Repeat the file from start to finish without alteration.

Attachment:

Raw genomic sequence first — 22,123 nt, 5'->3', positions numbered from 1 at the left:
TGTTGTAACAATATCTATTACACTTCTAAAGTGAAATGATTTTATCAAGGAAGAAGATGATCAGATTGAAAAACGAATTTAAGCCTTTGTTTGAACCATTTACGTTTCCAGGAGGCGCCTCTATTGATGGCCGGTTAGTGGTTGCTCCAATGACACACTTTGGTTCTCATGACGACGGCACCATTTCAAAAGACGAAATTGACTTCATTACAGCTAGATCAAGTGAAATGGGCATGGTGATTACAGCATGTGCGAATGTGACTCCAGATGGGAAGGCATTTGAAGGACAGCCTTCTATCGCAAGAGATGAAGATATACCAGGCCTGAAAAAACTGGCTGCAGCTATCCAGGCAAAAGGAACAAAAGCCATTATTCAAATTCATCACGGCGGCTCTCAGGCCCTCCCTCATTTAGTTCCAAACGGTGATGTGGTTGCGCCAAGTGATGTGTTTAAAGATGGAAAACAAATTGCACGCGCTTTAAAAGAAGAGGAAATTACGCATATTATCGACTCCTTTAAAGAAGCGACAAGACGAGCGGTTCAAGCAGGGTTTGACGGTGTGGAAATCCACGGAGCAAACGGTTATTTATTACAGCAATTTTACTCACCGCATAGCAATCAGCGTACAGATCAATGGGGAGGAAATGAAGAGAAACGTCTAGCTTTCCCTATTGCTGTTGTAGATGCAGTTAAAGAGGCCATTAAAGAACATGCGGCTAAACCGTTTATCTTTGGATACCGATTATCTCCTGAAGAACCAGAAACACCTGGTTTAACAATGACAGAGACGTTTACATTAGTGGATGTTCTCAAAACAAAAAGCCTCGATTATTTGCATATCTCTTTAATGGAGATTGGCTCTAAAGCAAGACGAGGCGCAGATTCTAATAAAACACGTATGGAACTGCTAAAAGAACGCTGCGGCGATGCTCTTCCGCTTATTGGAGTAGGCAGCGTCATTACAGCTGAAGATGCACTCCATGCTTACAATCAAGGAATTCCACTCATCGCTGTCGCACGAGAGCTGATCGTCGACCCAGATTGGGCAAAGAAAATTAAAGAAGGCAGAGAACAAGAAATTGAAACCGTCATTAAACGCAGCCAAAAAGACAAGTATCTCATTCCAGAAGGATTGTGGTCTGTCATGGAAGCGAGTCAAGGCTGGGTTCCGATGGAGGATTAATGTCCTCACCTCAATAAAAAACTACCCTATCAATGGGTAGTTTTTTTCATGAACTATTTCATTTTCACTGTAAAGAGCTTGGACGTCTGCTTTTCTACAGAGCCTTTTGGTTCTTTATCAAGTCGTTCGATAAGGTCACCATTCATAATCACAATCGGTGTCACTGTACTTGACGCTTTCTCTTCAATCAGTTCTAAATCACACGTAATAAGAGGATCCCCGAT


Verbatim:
Raw genomic sequence first — 22,123 nt, 5'->3', positions numbered from 1 at the left:
TGTTGTAACAATATCTATTACACTTCTAAAGTGAAATGATTTTATCAAGGAAGAAGATGATCAGATTGAAAAACGAATTTAAGCCTTTGTTTGAACCATTTACGTTTCCAGGAGGCGCCTCTATTGATGGCCGGTTAGTGGTTGCTCCAATGACACACTTTGGTTCTCATGACGACGGCACCATTTCAAAAGACGAAATTGACTTCATTACAGCTAGATCAAGTGAAATGGGCATGGTGATTACAGCATGTGCGAATGTGACTCCAGATGGGAAGGCATTTGAAGGACAGCCTTCTATCGCAAGAGATGAAGATATACCAGGCCTGAAAAAACTGGCTGCAGCTATCCAGGCAAAAGGAACAAAAGCCATTATTCAAATTCATCACGGCGGCTCTCAGGCCCTCCCTCATTTAGTTCCAAACGGTGATGTGGTTGCGCCAAGTGATGTGTTTAAAGATGGAAAACAAATTGCACGCGCTTTAAAAGAAGAGGAAATTACGCATATTATCGACTCCTTTAAAGAAGCGACAAGACGAGCGGTTCAAGCAGGGTTTGACGGTGTGGAAATCCACGGAGCAAACGGTTATTTATTACAGCAATTTTACTCACCGCATAGCAATCAGCGTACAGATCAATGGGGAGGAAATGAAGAGAAACGTCTAGCTTTCCCTATTGCTGTTGTAGATGCAGTTAAAGAGGCCATTAAAGAACATGCGGCTAAACCGTTTATCTTTGGATACCGATTATCTCCTGAAGAACCAGAAACACCTGGTTTAACAATGACAGAGACGTTTACATTAGTGGATGTTCTCAAAACAAAAAGCCTCGATTATTTGCATATCTCTTTAATGGAGATTGGCTCTAAAGCAAGACGAGGCGCAGATTCTAATAAAACACGTATGGAACTGCTAAAAGAACGCTGCGGCGATGCTCTTCCGCTTATTGGAGTAGGCAGCGTCATTACAGCTGAAGATGCACTCCATGCTTACAATCAAGGAATTCCACTCATCGCTGTCGCACGAGAGCTGATCGTCGACCCAGATTGGGCAAAGAAAATTAAAGAAGGCAGAGAACAAGAAATTGAAACCGTCATTAAACGCAGCCAAAAAGACAAGTATCTCATTCCAGAAGGATTGTGGTCTGTCATGGAAGCGAGTCAAGGCTGGGTTCCGATGGAGGATTAATGTCCTCACCTCAATAAAAAACTACCCTATCAATGGGTAGTTTTTTTCATGAACTATTTCATTTTCACTGTAAAGAGCTTGGACGTCTGCTTTTCTACAGAGCCTTTTGGTTCTTTATCAAGTCGTTCGATAAGGTCACCATTCATAATCACAATCGGTGTCACTGTACTTGACGCTTTCTCTTCAATCAGTTCTAAATCACACGTAATAAGAGGATCCCCGAT